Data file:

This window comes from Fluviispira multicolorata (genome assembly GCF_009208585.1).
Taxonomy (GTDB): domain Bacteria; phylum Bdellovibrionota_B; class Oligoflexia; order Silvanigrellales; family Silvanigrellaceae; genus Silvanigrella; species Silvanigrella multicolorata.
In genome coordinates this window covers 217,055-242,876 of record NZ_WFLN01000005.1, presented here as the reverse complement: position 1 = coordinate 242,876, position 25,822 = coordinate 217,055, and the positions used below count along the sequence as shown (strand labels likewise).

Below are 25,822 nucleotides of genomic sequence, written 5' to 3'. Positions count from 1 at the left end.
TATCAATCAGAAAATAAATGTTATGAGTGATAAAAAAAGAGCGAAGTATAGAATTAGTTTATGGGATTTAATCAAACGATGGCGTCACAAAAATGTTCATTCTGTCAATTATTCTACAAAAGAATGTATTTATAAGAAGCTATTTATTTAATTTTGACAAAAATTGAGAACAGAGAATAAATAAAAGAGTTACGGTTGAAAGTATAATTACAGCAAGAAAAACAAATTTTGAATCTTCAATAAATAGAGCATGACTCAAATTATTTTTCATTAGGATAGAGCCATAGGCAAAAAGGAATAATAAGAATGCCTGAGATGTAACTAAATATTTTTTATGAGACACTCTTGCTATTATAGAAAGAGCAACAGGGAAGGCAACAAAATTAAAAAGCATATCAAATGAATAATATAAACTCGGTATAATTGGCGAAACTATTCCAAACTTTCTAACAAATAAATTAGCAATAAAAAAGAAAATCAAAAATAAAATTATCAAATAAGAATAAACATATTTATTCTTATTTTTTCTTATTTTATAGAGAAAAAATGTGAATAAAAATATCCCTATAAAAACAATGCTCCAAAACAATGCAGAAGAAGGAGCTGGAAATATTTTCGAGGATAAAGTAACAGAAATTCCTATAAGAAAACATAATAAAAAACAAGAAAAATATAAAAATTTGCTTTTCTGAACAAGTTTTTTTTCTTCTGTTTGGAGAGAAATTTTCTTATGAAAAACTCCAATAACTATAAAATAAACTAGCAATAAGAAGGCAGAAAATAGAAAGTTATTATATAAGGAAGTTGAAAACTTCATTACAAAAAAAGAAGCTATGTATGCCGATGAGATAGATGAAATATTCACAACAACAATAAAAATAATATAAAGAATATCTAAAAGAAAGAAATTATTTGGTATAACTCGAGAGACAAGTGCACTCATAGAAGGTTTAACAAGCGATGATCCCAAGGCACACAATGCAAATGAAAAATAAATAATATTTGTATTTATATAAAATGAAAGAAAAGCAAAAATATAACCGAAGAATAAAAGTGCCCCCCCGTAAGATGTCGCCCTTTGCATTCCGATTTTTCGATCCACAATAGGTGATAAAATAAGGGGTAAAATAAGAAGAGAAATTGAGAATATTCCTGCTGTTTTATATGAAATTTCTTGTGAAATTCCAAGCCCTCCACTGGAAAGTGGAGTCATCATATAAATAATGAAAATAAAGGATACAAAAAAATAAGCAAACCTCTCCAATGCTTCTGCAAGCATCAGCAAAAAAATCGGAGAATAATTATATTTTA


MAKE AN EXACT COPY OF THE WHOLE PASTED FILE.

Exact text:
This window comes from Fluviispira multicolorata (genome assembly GCF_009208585.1).
Taxonomy (GTDB): domain Bacteria; phylum Bdellovibrionota_B; class Oligoflexia; order Silvanigrellales; family Silvanigrellaceae; genus Silvanigrella; species Silvanigrella multicolorata.
In genome coordinates this window covers 217,055-242,876 of record NZ_WFLN01000005.1, presented here as the reverse complement: position 1 = coordinate 242,876, position 25,822 = coordinate 217,055, and the positions used below count along the sequence as shown (strand labels likewise).

Below are 25,822 nucleotides of genomic sequence, written 5' to 3'. Positions count from 1 at the left end.
TATCAATCAGAAAATAAATGTTATGAGTGATAAAAAAAGAGCGAAGTATAGAATTAGTTTATGGGATTTAATCAAACGATGGCGTCACAAAAATGTTCATTCTGTCAATTATTCTACAAAAGAATGTATTTATAAGAAGCTATTTATTTAATTTTGACAAAAATTGAGAACAGAGAATAAATAAAAGAGTTACGGTTGAAAGTATAATTACAGCAAGAAAAACAAATTTTGAATCTTCAATAAATAGAGCATGACTCAAATTATTTTTCATTAGGATAGAGCCATAGGCAAAAAGGAATAATAAGAATGCCTGAGATGTAACTAAATATTTTTTATGAGACACTCTTGCTATTATAGAAAGAGCAACAGGGAAGGCAACAAAATTAAAAAGCATATCAAATGAATAATATAAACTCGGTATAATTGGCGAAACTATTCCAAACTTTCTAACAAATAAATTAGCAATAAAAAAGAAAATCAAAAATAAAATTATCAAATAAGAATAAACATATTTATTCTTATTTTTTCTTATTTTATAGAGAAAAAATGTGAATAAAAATATCCCTATAAAAACAATGCTCCAAAACAATGCAGAAGAAGGAGCTGGAAATATTTTCGAGGATAAAGTAACAGAAATTCCTATAAGAAAACATAATAAAAAACAAGAAAAATATAAAAATTTGCTTTTCTGAACAAGTTTTTTTTCTTCTGTTTGGAGAGAAATTTTCTTATGAAAAACTCCAATAACTATAAAATAAACTAGCAATAAGAAGGCAGAAAATAGAAAGTTATTATATAAGGAAGTTGAAAACTTCATTACAAAAAAAGAAGCTATGTATGCCGATGAGATAGATGAAATATTCACAACAACAATAAAAATAATATAAAGAATATCTAAAAGAAAGAAATTATTTGGTATAACTCGAGAGACAAGTGCACTCATAGAAGGTTTAACAAGCGATGATCCCAAGGCACACAATGCAAATGAAAAATAAATAATATTTGTATTTATATAAAATGAAAGAAAAGCAAAAATATAACCGAAGAATAAAAGTGCCCCCCCGTAAGATGTCGCCCTTTGCATTCCGATTTTTCGATCCACAATAGGTGATAAAATAAGGGGTAAAATAAGAAGAGAAATTGAGAATATTCCTGCTGTTTTATATGAAATTTCTTGTGAAATTCCAAGCCCTCCACTGGAAAGTGGAGTCATCATATAAATAATGAAAATAAAGGATACAAAAAAATAAGCAAACCTCTCCAATGCTTCTGCAAGCATCAGCAAAAAAATCGGAGAATAATTATATTTTA